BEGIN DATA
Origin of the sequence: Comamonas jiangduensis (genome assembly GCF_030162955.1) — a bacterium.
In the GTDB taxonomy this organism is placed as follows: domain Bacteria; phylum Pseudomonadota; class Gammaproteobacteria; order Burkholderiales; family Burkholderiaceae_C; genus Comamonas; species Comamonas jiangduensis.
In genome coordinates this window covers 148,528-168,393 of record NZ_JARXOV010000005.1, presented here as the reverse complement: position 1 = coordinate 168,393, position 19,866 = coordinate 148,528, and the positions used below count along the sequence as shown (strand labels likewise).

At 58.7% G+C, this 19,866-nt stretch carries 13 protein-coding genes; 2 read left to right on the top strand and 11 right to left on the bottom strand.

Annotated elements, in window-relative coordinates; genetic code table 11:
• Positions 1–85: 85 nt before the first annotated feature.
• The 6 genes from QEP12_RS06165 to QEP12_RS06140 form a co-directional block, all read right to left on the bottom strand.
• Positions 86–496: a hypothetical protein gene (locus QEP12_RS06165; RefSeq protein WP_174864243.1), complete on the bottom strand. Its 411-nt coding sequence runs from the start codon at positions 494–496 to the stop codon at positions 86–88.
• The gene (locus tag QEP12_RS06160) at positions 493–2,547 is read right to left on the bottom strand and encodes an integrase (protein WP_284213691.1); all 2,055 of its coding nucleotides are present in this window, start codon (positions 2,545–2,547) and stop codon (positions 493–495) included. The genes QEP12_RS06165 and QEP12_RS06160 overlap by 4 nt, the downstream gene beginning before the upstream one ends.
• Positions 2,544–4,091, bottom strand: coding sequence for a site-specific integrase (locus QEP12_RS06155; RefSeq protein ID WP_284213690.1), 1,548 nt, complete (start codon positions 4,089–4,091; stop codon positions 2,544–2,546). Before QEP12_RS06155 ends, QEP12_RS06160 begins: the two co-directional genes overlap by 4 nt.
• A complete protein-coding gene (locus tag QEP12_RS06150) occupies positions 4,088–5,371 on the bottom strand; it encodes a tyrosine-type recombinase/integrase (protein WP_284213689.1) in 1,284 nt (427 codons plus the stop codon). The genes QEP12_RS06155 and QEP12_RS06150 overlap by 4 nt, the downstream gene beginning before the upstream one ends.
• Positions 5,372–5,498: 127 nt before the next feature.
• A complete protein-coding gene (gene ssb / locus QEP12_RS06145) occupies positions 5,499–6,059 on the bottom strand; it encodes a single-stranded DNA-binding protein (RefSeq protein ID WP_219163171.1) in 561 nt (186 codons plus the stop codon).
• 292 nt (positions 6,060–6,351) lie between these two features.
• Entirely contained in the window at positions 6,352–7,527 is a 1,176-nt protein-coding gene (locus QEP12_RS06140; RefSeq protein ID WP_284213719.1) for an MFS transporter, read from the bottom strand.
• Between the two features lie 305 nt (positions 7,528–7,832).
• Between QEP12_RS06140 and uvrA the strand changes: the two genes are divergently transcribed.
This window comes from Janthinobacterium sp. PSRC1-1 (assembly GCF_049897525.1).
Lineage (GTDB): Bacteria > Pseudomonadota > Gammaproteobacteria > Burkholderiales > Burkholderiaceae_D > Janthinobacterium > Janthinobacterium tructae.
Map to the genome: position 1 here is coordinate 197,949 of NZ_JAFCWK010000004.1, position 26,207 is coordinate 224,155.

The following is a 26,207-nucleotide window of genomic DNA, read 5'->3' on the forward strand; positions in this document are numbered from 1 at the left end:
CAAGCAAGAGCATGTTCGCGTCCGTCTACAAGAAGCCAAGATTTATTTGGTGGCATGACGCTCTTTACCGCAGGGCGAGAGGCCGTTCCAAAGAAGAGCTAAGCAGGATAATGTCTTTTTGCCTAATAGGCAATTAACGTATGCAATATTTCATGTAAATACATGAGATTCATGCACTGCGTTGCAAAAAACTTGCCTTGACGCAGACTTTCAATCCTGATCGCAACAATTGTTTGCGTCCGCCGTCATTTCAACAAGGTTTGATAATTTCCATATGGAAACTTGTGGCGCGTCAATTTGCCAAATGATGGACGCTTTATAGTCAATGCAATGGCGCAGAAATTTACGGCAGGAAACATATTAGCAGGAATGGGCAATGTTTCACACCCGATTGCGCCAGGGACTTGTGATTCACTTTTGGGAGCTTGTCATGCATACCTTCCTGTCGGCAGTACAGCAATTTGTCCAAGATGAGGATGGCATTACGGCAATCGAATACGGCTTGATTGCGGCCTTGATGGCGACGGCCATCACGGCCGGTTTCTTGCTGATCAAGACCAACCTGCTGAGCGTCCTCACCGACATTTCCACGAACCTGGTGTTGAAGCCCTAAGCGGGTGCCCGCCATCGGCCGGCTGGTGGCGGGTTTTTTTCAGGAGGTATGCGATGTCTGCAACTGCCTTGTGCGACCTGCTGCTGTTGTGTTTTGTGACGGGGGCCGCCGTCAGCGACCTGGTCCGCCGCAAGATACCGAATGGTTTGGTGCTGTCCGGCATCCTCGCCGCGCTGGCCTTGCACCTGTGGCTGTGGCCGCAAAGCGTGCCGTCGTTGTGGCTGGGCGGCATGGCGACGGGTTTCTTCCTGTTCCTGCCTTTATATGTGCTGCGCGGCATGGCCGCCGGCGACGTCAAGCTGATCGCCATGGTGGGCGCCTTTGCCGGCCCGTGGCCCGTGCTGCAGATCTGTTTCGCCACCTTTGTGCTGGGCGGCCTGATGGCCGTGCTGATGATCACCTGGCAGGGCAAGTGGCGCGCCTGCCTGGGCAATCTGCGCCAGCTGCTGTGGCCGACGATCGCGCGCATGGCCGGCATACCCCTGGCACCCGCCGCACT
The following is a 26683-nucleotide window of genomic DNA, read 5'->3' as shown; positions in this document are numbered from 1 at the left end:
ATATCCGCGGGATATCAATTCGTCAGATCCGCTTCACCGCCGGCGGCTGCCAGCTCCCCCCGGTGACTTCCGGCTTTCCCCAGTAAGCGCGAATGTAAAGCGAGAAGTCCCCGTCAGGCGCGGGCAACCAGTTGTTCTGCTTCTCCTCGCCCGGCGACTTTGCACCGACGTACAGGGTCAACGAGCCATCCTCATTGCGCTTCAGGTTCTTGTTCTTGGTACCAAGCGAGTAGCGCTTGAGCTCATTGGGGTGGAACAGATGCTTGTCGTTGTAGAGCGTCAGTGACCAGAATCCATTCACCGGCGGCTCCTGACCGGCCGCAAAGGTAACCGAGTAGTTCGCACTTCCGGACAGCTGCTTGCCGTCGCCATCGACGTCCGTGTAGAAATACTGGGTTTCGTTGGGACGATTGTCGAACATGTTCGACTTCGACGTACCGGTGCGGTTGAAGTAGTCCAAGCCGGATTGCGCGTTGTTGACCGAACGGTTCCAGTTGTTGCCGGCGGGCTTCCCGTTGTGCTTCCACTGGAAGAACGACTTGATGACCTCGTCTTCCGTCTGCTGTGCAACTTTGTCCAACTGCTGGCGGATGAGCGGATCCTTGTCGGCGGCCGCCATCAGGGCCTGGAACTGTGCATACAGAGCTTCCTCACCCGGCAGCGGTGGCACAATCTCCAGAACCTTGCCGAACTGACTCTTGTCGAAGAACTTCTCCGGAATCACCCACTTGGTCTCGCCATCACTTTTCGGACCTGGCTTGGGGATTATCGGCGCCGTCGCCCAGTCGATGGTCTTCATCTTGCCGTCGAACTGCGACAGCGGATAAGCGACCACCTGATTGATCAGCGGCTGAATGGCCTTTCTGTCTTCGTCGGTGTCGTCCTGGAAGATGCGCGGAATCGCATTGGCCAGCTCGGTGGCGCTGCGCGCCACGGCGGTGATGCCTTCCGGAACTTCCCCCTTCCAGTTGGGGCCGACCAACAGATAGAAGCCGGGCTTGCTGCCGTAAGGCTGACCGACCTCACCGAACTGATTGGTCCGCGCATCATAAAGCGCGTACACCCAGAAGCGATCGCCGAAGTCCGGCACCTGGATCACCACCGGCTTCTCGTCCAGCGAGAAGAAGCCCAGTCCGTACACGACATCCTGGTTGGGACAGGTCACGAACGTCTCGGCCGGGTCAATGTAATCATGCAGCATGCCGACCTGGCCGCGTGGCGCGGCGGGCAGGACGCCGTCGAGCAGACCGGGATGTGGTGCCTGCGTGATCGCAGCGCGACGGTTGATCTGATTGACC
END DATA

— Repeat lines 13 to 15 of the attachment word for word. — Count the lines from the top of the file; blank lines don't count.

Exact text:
• A complete protein-coding gene (gene ssb / locus QEP12_RS06145) occupies positions 5,499–6,059 on the bottom strand; it encodes a single-stranded DNA-binding protein (RefSeq protein ID WP_219163171.1) in 561 nt (186 codons plus the stop codon).
• 292 nt (positions 6,060–6,351) lie between these two features.
• Entirely contained in the window at positions 6,352–7,527 is a 1,176-nt protein-coding gene (locus QEP12_RS06140; RefSeq protein ID WP_284213719.1) for an MFS transporter, read from the bottom strand.